Mom Puts 7-Year-Old on a Diet

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  • Leanne

    OMG I HATE this SOOO MUCH! I’ve had an eating disorder in my late teens, and it has screwed up my relationship with food for too many years (and almost killed me along the way). It took me a long time to make food my friend (as it now is) again. This mother is not having her daughter’s best interest at heart, I think. It’s one thing to want your child as healthy as possible by eating a clean diet (great!) but it’s a whole other thing to get it to diet by the age of 7 (horrific!). When will we learn?!?!

    Thanks for making us aware Sarah!
    Love, Leanne

  • Olivia

    As someone who had always struggled with weight, and dealt with my mother’s pressure of how I should eat and be, I totally find this story disgusting. But I guess it goes to show that some people really don’t get it. How could you do that to your child?! Promoting eating healthy is something I understand, but fights and not letting her eat dinner?! That kid is going to have a very bad relationship with her mother, food, and her self image. Yikes!

  • Helen

    This is truly horrifying. The recommended way to deal with children who are overweight isn’t to restrict their calories (as they’re still growing) but to up their physical activity, and let them grow up and into a healthier range. At 7, there was no doubt that she would have done so.

    So many of us grapple with our body image. We shouldn’t be forced to grapple with it at 7.

  • Pet

    A parent projecting her eating disorders onto her daughter. It’s sad but very common. The book A Healthfood Junkie is one of the places you can read about this. Like you, my heart aches for this girl and any other child in a similar situation. Encouraging good choices is one thing. Humiliating her in front of friends and family because she wanted a cookie is a completely different story. They are so fragile at that age..

  • Nyla

    Wow, I’m really out of words! This women is insaine!! But the worst part is, that I don’t think she is the only one doing this…

  • Ashley @ The North Carolina Cowgirl

    It breaks my heart to read that mother’s story. What is she thinking doing that to her daughter? How could she and does she not care what message she is giving her by depriving her of food. Why not teach her healthy ways of loosing weight instead of teaching her to starve herself. It just makes me so sad to read this..

  • Brittany

    This is awful, are parents not supposed to support children instead of beating them down. This is just such a huge self esteem squasher. With TV, ads and magazines out there as the 7year old gets older she will have her own image issues to deal with but to have to start dealing with all of this at age 7 is unimaginable to me. It seems to me that the reasonable and loving thing to do would have been to start promoting healthy options and to encourage them to be more active.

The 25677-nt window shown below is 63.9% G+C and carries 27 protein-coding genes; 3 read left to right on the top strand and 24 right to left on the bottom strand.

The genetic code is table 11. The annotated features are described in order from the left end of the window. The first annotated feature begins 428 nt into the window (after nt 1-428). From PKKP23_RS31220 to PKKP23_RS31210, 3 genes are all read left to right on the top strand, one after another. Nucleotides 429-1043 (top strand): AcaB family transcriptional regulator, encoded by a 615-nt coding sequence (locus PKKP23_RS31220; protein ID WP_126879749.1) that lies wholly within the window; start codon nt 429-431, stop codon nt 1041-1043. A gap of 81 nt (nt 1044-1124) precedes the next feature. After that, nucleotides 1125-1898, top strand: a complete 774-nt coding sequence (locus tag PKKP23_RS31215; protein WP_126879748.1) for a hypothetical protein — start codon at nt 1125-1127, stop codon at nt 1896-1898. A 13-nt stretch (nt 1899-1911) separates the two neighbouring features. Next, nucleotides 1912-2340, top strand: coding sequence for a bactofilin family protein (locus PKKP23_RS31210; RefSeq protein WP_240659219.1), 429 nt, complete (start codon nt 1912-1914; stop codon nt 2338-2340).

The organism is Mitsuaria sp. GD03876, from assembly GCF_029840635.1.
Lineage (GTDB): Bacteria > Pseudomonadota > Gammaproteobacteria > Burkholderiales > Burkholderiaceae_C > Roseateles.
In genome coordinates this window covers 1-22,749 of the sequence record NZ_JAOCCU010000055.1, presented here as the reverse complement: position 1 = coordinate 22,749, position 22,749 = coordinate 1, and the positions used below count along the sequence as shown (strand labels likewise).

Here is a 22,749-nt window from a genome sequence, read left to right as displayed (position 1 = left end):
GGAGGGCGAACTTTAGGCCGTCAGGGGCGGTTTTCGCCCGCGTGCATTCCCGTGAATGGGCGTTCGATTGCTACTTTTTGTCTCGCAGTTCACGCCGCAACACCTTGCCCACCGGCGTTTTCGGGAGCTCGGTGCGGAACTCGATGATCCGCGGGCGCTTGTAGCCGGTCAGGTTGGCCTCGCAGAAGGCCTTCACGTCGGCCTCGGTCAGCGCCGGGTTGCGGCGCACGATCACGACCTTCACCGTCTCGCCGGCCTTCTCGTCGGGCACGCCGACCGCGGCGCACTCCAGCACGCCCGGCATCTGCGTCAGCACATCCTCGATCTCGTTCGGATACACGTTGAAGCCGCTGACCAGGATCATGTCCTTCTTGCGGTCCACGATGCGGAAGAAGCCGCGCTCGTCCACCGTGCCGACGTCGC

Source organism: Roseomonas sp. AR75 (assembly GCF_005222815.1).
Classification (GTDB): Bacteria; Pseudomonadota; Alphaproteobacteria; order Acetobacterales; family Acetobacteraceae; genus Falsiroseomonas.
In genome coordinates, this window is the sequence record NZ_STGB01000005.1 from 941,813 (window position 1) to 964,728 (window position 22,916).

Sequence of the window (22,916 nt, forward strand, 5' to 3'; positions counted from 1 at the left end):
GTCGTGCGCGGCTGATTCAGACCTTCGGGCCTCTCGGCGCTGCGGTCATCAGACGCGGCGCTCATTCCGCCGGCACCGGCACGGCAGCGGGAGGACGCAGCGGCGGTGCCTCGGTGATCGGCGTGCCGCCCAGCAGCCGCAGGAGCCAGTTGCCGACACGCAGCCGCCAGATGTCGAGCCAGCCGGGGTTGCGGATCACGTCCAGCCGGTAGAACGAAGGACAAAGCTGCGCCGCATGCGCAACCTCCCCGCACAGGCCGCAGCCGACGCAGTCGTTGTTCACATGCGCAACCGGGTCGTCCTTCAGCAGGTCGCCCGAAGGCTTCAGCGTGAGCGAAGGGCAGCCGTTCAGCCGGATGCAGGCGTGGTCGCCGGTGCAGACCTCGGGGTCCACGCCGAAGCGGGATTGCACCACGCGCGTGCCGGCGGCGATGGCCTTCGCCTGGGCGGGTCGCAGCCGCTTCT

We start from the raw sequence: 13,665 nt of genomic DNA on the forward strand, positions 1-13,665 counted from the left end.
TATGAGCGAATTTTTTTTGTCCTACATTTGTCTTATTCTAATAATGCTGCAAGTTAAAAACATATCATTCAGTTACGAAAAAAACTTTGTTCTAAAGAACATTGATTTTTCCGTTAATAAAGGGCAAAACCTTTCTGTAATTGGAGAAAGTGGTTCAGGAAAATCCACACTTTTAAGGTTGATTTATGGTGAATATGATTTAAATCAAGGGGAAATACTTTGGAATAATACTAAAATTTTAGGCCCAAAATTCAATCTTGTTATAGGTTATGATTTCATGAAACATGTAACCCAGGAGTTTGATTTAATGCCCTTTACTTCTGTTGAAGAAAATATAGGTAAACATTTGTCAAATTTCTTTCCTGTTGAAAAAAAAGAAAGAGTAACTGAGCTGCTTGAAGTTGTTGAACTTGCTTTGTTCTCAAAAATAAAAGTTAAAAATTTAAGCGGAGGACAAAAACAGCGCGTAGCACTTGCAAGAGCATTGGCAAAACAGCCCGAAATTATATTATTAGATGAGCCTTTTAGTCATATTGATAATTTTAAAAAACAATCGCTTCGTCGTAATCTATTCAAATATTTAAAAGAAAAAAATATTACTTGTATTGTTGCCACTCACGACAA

• Callie

    Notice that exercise wasn’t mentioned once? What is wrong with these people!?? I know, that losing weight is more about food choices than exercise but this child is SO YOUNG. Show her how HAPPY being fit can be, and she’ll naturally shed those pounds…instead of ending the whole process with this lil gem:

    “That’s still me,” she says of her former self. “I’m not a different person just because I lost sixteen pounds.” I protest that, indeed, she is different. At this moment, that fat girl is a thing of the past. A tear rolls down her beautiful cheek, past the glued-in feather. “Just because it’s in the past,” she says, “doesn’t mean it didn’t happen.”

    Words of wisdom some of us will NEVER be able to accept…

  • Stephanie

    The part that absolutely broke me was this quote from the Jezebel article -- “For Bea, the achievement is bittersweet. When I ask her if she likes how she looks now, if she’s proud of what she’s accomplished, she says yes…Even so, the person she used to be still weighs on her. Tears of pain fill her eyes as she reflects on her yearlong journey. “That’s still me,” she says of her former self. “I’m not a different person just because I lost sixteen pounds.” I protest that, indeed, she is different. At this moment, that fat girl is a thing of the past. A tear rolls down her beautiful cheek, past the glued-in feather. “Just because it’s in the past,” she says, “doesn’t mean it didn’t happen.””

    That poor little girl. She’s already hitting the mental crap I went through in junior high and high school, and now she basically gets “oh your a different girl than you were a year ago because you’re SKINNY!”

  • Courtney